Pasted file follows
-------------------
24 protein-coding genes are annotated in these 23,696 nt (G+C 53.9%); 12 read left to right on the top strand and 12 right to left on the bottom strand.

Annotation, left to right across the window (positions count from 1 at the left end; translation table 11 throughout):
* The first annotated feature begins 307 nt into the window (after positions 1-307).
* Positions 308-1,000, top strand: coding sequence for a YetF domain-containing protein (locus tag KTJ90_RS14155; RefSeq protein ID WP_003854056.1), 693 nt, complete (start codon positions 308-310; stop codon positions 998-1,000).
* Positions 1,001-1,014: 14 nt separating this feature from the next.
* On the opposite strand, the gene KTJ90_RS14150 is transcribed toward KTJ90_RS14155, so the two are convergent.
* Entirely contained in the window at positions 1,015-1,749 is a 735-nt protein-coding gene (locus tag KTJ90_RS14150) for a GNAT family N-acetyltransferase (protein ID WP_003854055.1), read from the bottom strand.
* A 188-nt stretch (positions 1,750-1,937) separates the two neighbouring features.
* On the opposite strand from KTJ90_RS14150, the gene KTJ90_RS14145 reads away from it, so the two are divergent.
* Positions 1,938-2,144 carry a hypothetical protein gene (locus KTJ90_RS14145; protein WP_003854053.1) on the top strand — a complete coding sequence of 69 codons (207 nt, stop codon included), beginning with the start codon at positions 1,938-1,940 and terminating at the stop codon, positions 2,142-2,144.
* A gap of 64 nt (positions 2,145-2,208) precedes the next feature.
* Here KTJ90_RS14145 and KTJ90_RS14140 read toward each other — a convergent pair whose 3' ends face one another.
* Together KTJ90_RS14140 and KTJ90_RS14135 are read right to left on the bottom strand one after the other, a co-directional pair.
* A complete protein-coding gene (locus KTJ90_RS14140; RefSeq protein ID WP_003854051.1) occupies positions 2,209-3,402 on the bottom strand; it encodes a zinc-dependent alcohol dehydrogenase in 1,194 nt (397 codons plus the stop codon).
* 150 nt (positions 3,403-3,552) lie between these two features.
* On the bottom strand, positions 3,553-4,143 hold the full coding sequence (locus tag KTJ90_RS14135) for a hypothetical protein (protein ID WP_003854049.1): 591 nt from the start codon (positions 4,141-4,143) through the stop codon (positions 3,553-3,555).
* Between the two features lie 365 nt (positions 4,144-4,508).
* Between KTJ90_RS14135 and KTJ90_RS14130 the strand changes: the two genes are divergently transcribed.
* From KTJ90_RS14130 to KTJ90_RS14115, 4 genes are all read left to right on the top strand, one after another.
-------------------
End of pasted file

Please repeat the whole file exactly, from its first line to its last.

24 protein-coding genes are annotated in these 23,696 nt (G+C 53.9%); 12 read left to right on the top strand and 12 right to left on the bottom strand.

Annotation, left to right across the window (positions count from 1 at the left end; translation table 11 throughout):
* The first annotated feature begins 307 nt into the window (after positions 1-307).
* Positions 308-1,000, top strand: coding sequence for a YetF domain-containing protein (locus tag KTJ90_RS14155; RefSeq protein ID WP_003854056.1), 693 nt, complete (start codon positions 308-310; stop codon positions 998-1,000).
* Positions 1,001-1,014: 14 nt separating this feature from the next.
* On the opposite strand, the gene KTJ90_RS14150 is transcribed toward KTJ90_RS14155, so the two are convergent.
* Entirely contained in the window at positions 1,015-1,749 is a 735-nt protein-coding gene (locus tag KTJ90_RS14150) for a GNAT family N-acetyltransferase (protein ID WP_003854055.1), read from the bottom strand.
* A 188-nt stretch (positions 1,750-1,937) separates the two neighbouring features.
* On the opposite strand from KTJ90_RS14150, the gene KTJ90_RS14145 reads away from it, so the two are divergent.
* Positions 1,938-2,144 carry a hypothetical protein gene (locus KTJ90_RS14145; protein WP_003854053.1) on the top strand — a complete coding sequence of 69 codons (207 nt, stop codon included), beginning with the start codon at positions 1,938-1,940 and terminating at the stop codon, positions 2,142-2,144.
* A gap of 64 nt (positions 2,145-2,208) precedes the next feature.
* Here KTJ90_RS14145 and KTJ90_RS14140 read toward each other — a convergent pair whose 3' ends face one another.
* Together KTJ90_RS14140 and KTJ90_RS14135 are read right to left on the bottom strand one after the other, a co-directional pair.
* A complete protein-coding gene (locus KTJ90_RS14140; RefSeq protein ID WP_003854051.1) occupies positions 2,209-3,402 on the bottom strand; it encodes a zinc-dependent alcohol dehydrogenase in 1,194 nt (397 codons plus the stop codon).
* 150 nt (positions 3,403-3,552) lie between these two features.
* On the bottom strand, positions 3,553-4,143 hold the full coding sequence (locus tag KTJ90_RS14135) for a hypothetical protein (protein ID WP_003854049.1): 591 nt from the start codon (positions 4,141-4,143) through the stop codon (positions 3,553-3,555).
* Between the two features lie 365 nt (positions 4,144-4,508).
* Between KTJ90_RS14135 and KTJ90_RS14130 the strand changes: the two genes are divergently transcribed.
* From KTJ90_RS14130 to KTJ90_RS14115, 4 genes are all read left to right on the top strand, one after another.